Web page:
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September 2016 Supplemental Application

 

Supplemental Application

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September 2016 Supplemental Application

Background

In September 2016, the city filed its Supplemental Application pdf to the Colorado Public Utilities Commission (PUC). This application seeks PUC approval for the transfer of certain assets owned by Public Service Company of Colorado (Xcel Energy) to the city. These assets are necessary to create a municipal electric utility.

This application substitutes an original separation application filed by the city in July 2015. In December 2015, the PUC partially dismissed the city’s original application, ruling that the city cannot seek to acquire assets that exclusively serve electric customers outside the city or require Xcel to share facilities with a new city-owned electric utility. In that same ruling, however, the PUC ordered the city and Xcel to engage in a discovery process that provided the city access to important Xcel data that the company had been unwilling to share previously. The city used this information to conduct an even more robust analysis that resulted in the current, much more technically detailed application.

It is likely that the PUC will rule in 2017.

What is different about this application?

Like its original application, the city does not seek to acquire any generation assets or major transmission assets. New to this application, Boulder does not seek to acquire any assets used exclusively to serve Xcel customers. Boulder’s new separation plan will allow the city to provide electric service to customers within city limits and Xcel to serve its customers in unincorporated Boulder County.

Other key takeaways:

  • The city’s application complies with PUC direction given in December 2015
    • The city is not seeking any generation assets or major transmission assets; this both simplifies the application and reduces overall costs
    • The city is not seeking to acquire assets that are exclusively used to serve Xcel customers
    • The city’s plan will permit the city to serve all electric customers within city limits, with the exception of two city-owned facilities
    • The city will not provide electric service to any out-of-city customers
  • The city’s proposed plan meets Charter metrics approved by Boulder voters in 2011 and 2013
  • The PUC does not determine the cost of Xcel’s assets. This will be determined through separate court proceedings.
  • The city’s separation plan proposes some new construction. New construction related to municipalization will be underground or use existing poles.
  • The filing is available on the PUC website and the city’s archives. The filing does include some confidential information that is inaccessible to the public; however, this information is limited to a few exhibits and attachments.
  • The city estimates that the separation plan will require two to three years of construction to complete. During that time, the city proposes that Xcel remain the electric provider to the city; however, the city will begin billing and customer service on “Day One.”

Want to learn more? The city has compliled more detailed answers to the following questions.

1. What is the city asking the commission to approve?

Boulder is asking the PUC to approve the transfer of assets needed to operate the city’s municipally-owned electric utility, Boulder Light and Power (BL&P). More specifically, the city is requesting that the PUC:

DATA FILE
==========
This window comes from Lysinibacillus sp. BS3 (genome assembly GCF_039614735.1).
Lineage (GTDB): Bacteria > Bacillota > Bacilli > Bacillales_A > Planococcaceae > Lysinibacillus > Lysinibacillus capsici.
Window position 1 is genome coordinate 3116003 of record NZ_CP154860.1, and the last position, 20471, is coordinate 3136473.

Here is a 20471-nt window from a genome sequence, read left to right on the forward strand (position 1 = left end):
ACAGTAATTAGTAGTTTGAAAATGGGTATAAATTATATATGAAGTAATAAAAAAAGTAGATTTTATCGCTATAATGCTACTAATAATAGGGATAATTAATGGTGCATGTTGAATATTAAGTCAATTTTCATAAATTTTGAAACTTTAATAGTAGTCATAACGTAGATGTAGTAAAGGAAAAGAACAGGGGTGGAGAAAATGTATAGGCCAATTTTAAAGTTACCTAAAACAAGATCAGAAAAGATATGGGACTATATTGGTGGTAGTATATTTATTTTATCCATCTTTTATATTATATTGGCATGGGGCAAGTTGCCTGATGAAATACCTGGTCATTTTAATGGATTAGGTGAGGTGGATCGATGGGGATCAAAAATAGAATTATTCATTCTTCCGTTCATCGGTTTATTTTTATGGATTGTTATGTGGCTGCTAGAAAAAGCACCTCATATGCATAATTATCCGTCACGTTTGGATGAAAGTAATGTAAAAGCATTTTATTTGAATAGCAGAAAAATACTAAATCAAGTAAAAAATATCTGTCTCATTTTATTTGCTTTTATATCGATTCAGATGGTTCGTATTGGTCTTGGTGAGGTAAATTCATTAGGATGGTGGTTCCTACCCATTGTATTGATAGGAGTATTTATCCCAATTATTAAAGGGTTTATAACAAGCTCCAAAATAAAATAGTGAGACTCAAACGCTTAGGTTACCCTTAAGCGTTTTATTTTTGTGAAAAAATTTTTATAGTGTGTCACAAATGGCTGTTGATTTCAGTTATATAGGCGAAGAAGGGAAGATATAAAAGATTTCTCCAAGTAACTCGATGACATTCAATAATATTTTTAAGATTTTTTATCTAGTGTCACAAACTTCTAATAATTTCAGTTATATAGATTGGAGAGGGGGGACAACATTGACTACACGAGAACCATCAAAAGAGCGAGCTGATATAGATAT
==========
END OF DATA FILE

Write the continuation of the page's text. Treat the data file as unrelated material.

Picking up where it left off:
1. Allow the city to acquire any of the electric distribution property Boulder identifies in its application
  2. Approve a final configuration of the electric distribution property that identifies construction of new facilities and reconfiguration of existing facilities that will allow the existing system to ultimately operate as two separate systems: one owned by Xcel Energy and one owned by the City of Boulder.
  3. Approve the key principles of the Transition Period Agreement.
  4. Permit the transfer of some customer data from Xcel Energy to the City of Boulder to allow the city to begin billing customers at the time of acquisition.
  5. Allow the city to give up blocks of the electricity it gets from Xcel gradually as natural load growth occurs outside of Boulder with Xcel’s system. 

2. What assets is the city seeking to acquire?

The city is seeking the distribution assets necessary to operate the city’s municipal electric utility. This includes any of the electric distribution property, plant and equipment used to serve electric customers within the City of Boulder. Some of this property is located outside of city limits.

The assets requested include overhead and underground distribution lines, distribution transformers (poles and pad mounts), overhead and underground secondary and service conductors, fiber optic and other communications equipment associated with the distribution system, meters, easements and associated property rights for the distribution system and streetlights and traffic signal lights owned by Xcel within the City of Boulder.  only sharing in substations is of real estate (through easements) within substation fences.  The Separation Plan includes no sharing of facilities or even buildings at substations.

The city is not seeking to acquire generation assets, transmission assets or assets used exclusively to serve Xcel customers. 

a.   Does this include the Valmont Power Plant?

No, the city is not seeking any generation assets, including the Valmont Power Plant.

b.    Does this include assets that exclusively serve any out-of-city customers?

No. The city is not seeking to acquire any assets that exclusively serve out-of-city customers. Those customers will continue to be served by Xcel Energy. 

3. What is the proposed separation plan?

The city is proposing a separation plan that will allow the city to provide electric service to all customers within city limits with city-owned facilities and Xcel Energy to provide electric service to its customers in Boulder County with Xcel-owned facilities.

Boulder’s preferred plan is for no distribution interconnection (NDI) in all but one area of the city. NDI means that the city’s electrical facilities will not be connected with Xcel’s facilities at the distribution level (substations, residential and commercial power lines, meters, etc,).